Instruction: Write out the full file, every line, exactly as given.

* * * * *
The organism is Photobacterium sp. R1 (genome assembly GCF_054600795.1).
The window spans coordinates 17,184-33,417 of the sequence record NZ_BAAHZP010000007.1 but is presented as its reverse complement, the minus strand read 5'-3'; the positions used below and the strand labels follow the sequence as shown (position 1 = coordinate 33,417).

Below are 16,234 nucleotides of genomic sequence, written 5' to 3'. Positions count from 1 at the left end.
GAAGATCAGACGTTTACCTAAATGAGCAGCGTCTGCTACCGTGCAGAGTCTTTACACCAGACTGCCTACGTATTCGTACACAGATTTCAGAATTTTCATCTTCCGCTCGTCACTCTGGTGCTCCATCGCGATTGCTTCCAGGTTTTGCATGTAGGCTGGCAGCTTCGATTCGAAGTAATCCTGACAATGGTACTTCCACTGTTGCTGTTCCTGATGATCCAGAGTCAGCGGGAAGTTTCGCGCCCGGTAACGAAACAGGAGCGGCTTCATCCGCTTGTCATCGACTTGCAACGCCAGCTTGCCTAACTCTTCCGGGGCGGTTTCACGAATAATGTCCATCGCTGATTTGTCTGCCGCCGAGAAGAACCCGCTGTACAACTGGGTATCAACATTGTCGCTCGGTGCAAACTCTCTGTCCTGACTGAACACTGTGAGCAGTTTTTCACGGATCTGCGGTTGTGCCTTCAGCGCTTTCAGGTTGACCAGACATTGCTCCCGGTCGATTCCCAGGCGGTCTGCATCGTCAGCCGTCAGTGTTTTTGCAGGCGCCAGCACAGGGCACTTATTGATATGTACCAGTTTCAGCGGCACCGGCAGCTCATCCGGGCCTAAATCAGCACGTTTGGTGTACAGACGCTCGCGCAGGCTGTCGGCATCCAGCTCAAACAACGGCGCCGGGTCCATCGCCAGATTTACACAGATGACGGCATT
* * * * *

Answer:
The organism is Photobacterium sp. R1 (genome assembly GCF_054600795.1).
The window spans coordinates 17,184-33,417 of the sequence record NZ_BAAHZP010000007.1 but is presented as its reverse complement, the minus strand read 5'-3'; the positions used below and the strand labels follow the sequence as shown (position 1 = coordinate 33,417).

Below are 16,234 nucleotides of genomic sequence, written 5' to 3'. Positions count from 1 at the left end.
GAAGATCAGACGTTTACCTAAATGAGCAGCGTCTGCTACCGTGCAGAGTCTTTACACCAGACTGCCTACGTATTCGTACACAGATTTCAGAATTTTCATCTTCCGCTCGTCACTCTGGTGCTCCATCGCGATTGCTTCCAGGTTTTGCATGTAGGCTGGCAGCTTCGATTCGAAGTAATCCTGACAATGGTACTTCCACTGTTGCTGTTCCTGATGATCCAGAGTCAGCGGGAAGTTTCGCGCCCGGTAACGAAACAGGAGCGGCTTCATCCGCTTGTCATCGACTTGCAACGCCAGCTTGCCTAACTCTTCCGGGGCGGTTTCACGAATAATGTCCATCGCTGATTTGTCTGCCGCCGAGAAGAACCCGCTGTACAACTGGGTATCAACATTGTCGCTCGGTGCAAACTCTCTGTCCTGACTGAACACTGTGAGCAGTTTTTCACGGATCTGCGGTTGTGCCTTCAGCGCTTTCAGGTTGACCAGACATTGCTCCCGGTCGATTCCCAGGCGGTCTGCATCGTCAGCCGTCAGTGTTTTTGCAGGCGCCAGCACAGGGCACTTATTGATATGTACCAGTTTCAGCGGCACCGGCAGCTCATCCGGGCCTAAATCAGCACGTTTGGTGTACAGACGCTCGCGCAGGCTGTCGGCATCCAGCTCAAACAACGGCGCCGGGTCCATCGCCAGATTTACACAGATGACGGCATT